Analyzing Disaster : A nanoscale guy stumbles into a mega problem

By Steve Wereley

Mechanical Engineering, Purdue University, West Lafayette, IN

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Steve Wereley BP Oil Spill video Wereley joined a team of U.S. engineers and scientists that released a U.S. Department of Interior report on Thursday (June 10), showing that 25,000-30,000 barrels of oil per day are likely leaking from the BP well. That’s significantly higher than the team's May 27 estimate of 12,000-19,000 barrels a day.

The daily flow rates translate into a total of 1.3 million to 1.5 million barrels of oil that have leaked into the Gulf since the Deepwater Horizon explosion on April 20 that killed 11 workers. Now considered the worst in U.S. history, the BP oil spill off the coast of Louisiana is roughly five to six times the size of the Exxon Valdez spill of March 1989. That spill is estimated to have dumped 250,000 barrels of oil, or 10.8 million gallons, into Prince William Sound in Alaska.

Initial estimates by BP and the federal government indicated that 5,000 barrels a day had flowed from the BP well into the Gulf.

The latest oil flow figures are based on data gathered by the federal interagency team, the Flow Rate Technical Group, before BP cut a pipe - called a riser - on June 3.

Wereley and his colleagues plan to issue a third report from the period after the riser was cut and before a containment dome was placed over the damaged well 5,000 feet below the surface on June 4. Since then, BP has been funneling some oil and gas to a drill ship stationed above the spill.

The Flow Rate Technical Group team that included Wereley took video of the plume of oil escaping from the pipe and fed it through computer models. The new result from the Plume Modeling Team ranged from 20,000-40,000 barrels per day, with the most likely value in the 25,000-30,000 barrels per day range. That is up from 12,000-25,000 barrels in the initial analysis.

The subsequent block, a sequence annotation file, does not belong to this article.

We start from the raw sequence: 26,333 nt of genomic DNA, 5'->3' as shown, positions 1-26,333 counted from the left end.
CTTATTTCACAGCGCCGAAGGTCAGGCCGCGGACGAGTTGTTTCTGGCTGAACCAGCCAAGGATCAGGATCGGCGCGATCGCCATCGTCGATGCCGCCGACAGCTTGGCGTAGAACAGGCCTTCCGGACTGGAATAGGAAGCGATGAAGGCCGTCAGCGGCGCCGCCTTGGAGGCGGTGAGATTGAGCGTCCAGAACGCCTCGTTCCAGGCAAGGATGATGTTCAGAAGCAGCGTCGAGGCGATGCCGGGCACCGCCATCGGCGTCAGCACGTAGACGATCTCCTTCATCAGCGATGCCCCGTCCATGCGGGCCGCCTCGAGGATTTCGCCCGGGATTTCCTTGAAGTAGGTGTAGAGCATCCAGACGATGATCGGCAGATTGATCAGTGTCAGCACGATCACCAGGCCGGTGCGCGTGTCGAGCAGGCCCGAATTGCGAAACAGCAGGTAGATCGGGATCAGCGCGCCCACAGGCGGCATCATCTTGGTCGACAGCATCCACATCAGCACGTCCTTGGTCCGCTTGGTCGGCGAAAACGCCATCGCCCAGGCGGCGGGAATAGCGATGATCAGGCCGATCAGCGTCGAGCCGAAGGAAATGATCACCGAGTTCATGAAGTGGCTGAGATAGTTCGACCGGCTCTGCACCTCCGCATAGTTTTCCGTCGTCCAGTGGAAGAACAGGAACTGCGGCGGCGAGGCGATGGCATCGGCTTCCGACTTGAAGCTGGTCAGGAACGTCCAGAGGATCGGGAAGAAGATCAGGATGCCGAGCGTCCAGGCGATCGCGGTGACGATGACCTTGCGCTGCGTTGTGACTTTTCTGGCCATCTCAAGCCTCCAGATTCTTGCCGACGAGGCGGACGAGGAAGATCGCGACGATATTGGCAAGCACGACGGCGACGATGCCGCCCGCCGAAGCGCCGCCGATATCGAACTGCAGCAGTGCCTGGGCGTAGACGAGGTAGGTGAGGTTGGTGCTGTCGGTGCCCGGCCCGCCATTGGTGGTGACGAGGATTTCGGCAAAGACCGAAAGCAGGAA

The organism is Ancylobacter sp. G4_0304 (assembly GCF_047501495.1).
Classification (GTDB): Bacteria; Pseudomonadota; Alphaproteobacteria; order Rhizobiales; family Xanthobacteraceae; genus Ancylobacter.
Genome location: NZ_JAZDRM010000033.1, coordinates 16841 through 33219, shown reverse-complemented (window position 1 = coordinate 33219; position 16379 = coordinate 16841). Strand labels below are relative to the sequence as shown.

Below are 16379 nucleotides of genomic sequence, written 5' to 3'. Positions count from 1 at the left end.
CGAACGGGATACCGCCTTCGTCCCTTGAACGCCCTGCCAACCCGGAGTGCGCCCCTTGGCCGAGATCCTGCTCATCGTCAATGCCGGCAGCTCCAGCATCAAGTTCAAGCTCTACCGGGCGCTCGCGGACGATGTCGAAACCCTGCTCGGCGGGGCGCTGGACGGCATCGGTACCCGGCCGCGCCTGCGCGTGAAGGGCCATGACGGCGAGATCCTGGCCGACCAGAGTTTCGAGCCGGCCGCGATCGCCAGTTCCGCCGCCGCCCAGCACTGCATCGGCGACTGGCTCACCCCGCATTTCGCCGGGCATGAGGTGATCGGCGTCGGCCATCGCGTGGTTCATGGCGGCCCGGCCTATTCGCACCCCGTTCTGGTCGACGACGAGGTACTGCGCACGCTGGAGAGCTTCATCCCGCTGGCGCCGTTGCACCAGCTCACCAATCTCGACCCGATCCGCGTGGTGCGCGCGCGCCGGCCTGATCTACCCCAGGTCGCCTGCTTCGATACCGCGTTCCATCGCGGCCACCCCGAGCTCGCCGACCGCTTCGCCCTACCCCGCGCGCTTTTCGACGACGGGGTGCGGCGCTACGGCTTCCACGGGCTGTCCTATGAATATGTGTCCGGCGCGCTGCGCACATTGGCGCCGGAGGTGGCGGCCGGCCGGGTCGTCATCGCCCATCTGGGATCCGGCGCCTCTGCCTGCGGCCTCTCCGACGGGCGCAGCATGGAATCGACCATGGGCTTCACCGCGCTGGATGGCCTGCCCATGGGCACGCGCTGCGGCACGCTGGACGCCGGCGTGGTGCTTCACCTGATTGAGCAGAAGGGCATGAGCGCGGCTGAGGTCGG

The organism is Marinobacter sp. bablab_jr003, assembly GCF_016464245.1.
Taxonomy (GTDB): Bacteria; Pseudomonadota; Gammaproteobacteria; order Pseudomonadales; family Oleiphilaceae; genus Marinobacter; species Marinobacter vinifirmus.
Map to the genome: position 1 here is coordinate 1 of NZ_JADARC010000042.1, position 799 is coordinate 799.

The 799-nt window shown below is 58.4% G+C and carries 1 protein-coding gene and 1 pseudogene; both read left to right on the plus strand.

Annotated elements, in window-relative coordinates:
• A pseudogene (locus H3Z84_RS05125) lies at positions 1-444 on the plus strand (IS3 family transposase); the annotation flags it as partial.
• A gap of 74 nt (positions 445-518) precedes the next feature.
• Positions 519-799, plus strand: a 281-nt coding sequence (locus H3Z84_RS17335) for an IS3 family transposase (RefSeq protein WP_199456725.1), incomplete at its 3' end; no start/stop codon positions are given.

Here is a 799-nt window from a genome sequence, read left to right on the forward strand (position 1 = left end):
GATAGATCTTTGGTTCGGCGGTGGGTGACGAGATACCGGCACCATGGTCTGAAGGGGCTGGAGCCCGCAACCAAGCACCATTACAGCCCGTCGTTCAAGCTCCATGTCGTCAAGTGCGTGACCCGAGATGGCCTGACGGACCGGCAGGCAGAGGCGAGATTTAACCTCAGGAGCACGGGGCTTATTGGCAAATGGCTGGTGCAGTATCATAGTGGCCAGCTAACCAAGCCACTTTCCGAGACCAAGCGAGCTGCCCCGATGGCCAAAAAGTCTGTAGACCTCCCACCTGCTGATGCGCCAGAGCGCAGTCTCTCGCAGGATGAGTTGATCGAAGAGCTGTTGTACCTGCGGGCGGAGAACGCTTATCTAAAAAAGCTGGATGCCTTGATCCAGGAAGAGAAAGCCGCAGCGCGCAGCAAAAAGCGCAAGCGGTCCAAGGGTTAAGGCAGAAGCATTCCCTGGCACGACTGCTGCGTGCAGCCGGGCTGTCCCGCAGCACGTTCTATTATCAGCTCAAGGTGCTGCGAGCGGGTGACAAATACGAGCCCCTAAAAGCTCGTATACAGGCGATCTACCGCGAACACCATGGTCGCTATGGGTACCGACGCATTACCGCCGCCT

Wereley's role in the current disaster began May 12 when BP released an initial 30-second video clip of oil gushing from the 21.5-inch pipe. The Purdue professor used a technique called particle image velocimetry (PIV) to create freeze-frame shots from the video. From there, he ran a computer analysis to estimate how far in terms of pixels that the identifiable clumps of oil moved.

Wereley, who has co-written a textbook on particle image velocimetry, then created a conversion from pixels to inches based on the pipe's size to compute how fast oil was flowing from the pipe. Using the area of the pipe and the speed of the oil, he concluded that 56,000-84,000 barrels of oil and gas, had been leaking daily into the Gulf during that five-week period.


Steve Wereley Steve Wereley completed his masters and doctoral research in Mechanical Engineering at Northwestern University. He joined the Purdue University faculty in August of 1999 after a two-year postdoctoral appointment at the University of California Santa Barbara in the Department of Mechanical and Environmental Engineering. He is the co-inventor of the micro-Particle Image Velocimetry technique and co-author of Fundamentals and Applications of Microfluidics (Artech House, 2002).

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  • Steve Wereley (2010), "Analyzing Disaster : A nanoscale guy stumbles into a mega problem,"

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